Outline • Traditional mining on sequences • Primitives for handling sequence data – Embed sequence in a fixed dimensional space • All conventional record mining techniques will apply – Distance between two sequences • Sequence classification: SVM and NN • Clustering sequences: distance-based approach – Generative models for sequences • Sequence classification: whole and partial • Clustering sequences: model-based approach • Sequence-specific mining operations • Applications in biological sequence mining

Probabilistic models for sequences • Independent model • One-level dependence (Markov chains) • Fixed memory (Order-l Markov chains) • Variable memory models • More complicated models – Hidden Markov Models

Independent model • Model structure – A parameter for each symbol in S • Probability of a sequence s being generated from the model – example: Pr(AACA) = Pr(A) Pr(C) Pr(A) = Pr(A)3 Pr(C) = 0. 13 ´ 0. 9 • Training transition probabilities – Data T : set of sequences – Count(s ε T): total number of times substring s appears in training data T Pr(s) = Count(s ε T) / length(T) Pr(A) = 0. 1 Pr(C) = 0. 9

First Order Markov Chains • Model structure – A state for each symbol in S – Edges between states with probabilities start 0. 5 • Probability of a sequence s being generated from the model – Example: Pr(AACA) = Pr(A) Pr(A|A) Pr(C|A) Pr(A|C) = 0. 5 ´ 0. 1 ´ 0. 9 ´ 0. 4 • Training transition probability between states Pr(s|b) = Count(bs ε T) / Count(b ε T) 0. 5 0. 4 A 0. 1 C 0. 9 0. 6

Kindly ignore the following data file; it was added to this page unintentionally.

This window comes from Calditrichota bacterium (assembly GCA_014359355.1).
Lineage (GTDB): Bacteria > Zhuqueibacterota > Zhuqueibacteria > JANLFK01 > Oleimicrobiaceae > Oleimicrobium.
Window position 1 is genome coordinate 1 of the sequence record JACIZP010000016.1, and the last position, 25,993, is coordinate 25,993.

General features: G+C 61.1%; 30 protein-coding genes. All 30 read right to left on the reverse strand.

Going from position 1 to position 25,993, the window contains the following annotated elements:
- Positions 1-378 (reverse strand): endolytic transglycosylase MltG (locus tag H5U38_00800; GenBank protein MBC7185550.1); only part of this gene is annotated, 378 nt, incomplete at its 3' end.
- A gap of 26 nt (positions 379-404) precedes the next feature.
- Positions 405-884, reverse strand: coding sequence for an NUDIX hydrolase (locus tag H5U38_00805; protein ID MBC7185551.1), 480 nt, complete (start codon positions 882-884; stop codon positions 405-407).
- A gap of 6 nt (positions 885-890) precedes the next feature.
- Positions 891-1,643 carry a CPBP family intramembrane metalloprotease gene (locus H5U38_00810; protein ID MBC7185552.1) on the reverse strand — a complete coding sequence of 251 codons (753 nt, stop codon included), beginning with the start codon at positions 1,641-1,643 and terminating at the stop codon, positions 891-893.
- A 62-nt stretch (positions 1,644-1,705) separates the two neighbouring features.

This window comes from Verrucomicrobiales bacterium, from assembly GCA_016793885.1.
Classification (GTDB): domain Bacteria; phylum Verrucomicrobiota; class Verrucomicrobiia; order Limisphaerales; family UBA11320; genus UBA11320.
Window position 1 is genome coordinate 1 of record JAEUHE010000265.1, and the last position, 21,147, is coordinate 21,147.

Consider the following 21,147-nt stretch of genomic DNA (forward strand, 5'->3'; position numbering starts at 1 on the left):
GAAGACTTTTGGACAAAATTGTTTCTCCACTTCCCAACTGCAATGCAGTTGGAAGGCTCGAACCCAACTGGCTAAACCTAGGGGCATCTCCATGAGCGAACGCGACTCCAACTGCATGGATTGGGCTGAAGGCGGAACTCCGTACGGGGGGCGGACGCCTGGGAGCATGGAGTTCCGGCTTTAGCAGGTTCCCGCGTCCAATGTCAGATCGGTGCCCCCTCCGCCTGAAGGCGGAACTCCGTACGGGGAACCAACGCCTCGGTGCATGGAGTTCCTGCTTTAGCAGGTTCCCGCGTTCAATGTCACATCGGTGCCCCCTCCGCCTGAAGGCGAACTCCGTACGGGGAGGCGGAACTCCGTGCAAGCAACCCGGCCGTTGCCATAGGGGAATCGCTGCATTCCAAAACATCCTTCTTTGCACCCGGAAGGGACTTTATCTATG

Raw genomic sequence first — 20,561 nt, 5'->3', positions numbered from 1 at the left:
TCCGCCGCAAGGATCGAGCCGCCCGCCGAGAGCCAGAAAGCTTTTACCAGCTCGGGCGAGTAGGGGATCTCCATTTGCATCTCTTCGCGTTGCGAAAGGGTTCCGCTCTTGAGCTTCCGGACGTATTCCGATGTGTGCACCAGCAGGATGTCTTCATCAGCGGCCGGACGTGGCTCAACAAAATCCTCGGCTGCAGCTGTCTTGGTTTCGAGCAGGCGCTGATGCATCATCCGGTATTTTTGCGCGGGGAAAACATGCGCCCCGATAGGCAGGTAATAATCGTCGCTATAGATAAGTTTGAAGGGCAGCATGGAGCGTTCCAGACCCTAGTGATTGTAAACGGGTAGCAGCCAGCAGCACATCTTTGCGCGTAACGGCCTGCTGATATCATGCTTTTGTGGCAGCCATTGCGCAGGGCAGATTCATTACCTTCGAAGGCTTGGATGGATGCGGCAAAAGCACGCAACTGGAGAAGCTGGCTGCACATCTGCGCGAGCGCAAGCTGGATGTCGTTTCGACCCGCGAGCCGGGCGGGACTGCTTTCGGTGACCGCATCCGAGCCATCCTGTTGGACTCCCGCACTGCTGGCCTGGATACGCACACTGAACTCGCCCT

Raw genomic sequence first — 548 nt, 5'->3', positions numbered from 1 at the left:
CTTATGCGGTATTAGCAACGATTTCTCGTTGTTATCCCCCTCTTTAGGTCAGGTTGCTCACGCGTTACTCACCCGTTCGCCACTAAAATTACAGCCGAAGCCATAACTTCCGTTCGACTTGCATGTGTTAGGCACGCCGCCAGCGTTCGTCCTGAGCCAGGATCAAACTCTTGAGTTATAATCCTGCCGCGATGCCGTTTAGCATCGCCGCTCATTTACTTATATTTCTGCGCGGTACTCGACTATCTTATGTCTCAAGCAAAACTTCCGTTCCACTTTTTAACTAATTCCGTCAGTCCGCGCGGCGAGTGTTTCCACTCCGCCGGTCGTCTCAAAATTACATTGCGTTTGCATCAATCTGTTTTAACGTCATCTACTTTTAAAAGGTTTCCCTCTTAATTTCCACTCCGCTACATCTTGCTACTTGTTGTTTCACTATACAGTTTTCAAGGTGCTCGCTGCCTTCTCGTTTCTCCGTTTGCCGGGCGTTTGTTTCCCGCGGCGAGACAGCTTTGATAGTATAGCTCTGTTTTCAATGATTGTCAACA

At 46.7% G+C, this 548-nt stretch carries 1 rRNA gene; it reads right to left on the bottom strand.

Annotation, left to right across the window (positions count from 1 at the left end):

Higher order Markov Chains start l = memory of sequence • Model 0. 5 – A state for each possible suffix of length l |S|l states AA – Edges between states with A 0. 1 probabilities • Pr(AACA) = Pr(AA)Pr(C|AA) Pr(A|AC) = 0. 5 ´ 0. 9 ´ 0. 7 • Training model Pr(s|s) = count(ss ε T) / count(s ε T) A 0. 4 CA C 0. 9 C 0. 6 A 0. 7 AC C 0. 3 CC 0. 8 C 0. 2 l = 2

Variable Memory models start • Probabilistic Suffix Automata (PSA) • Model – States: substrings of size no greater than l where no string is suffix of another • Calculating Pr(AACA): = Pr(A)Pr(A|A)Pr(C|A)Pr(A|AC) = 0. 5 ´ 0. 3 ´ 0. 7 ´ 0. 1 0. 2 0. 5 C 0. 9 CC AC C 0. 7 A 0. 1 • Training: not straight-forward – Eased by Prediction Suffix Trees – PSTs can be converted to PSA after training C 0. 6 A A 0. 3 A 0. 6

Prediction Suffix Trees (PSTs) • Suffix trees with emission probabilities of observation attached with each tree node C 0. 9 CC AC C 0. 7 A 0. 1 C 0. 6 A A 0. 3 0. 28, 0. 72 0. 3, 0. 7 A e C 0. 25, 0. 75 AC CC 0. 4, 0. 6 Pr(AACA)=0. 28 ´ 0. 3 ´ 0. 7 ´ 0. 1, 0. 9 • Linear time algorithms exist for constructing such PSTs from training data [Apostolico 2000]

Hidden Markov Models • Doubly stochastic models A 0. 6 A 0. 9 C 0. 5 0. 1 S 1 – Finding Pr(S) – The highest probability path P that maximizes Pr(S|P) (Viterbi) • Training the model – (Baum-Welch algorithm) 0. 4 S 2 0. 5 0. 1 • Efficient dynamic programming algorithms exist for 0. 9 C 0. 8 S 3 S 4 A 0. 5 0. 2 A 0. 3 C C 0. 5 0. 7

Discriminative training of HMMs • Models trained to maximize likelihood of data might perform badly when – Model not representative of data – Training data insufficient • Alternatives to Maximum-likelihood/EM – Objective functions: • Minimum classification error • Maximum posterior probability of actual label Pr(c|x) • Maximum mutual information with class – Harder to train above functions, number of alternatives to EM proposed • Generalized probabilistic descent [Katagiri 98] • Deterministic annealing [Rao 01]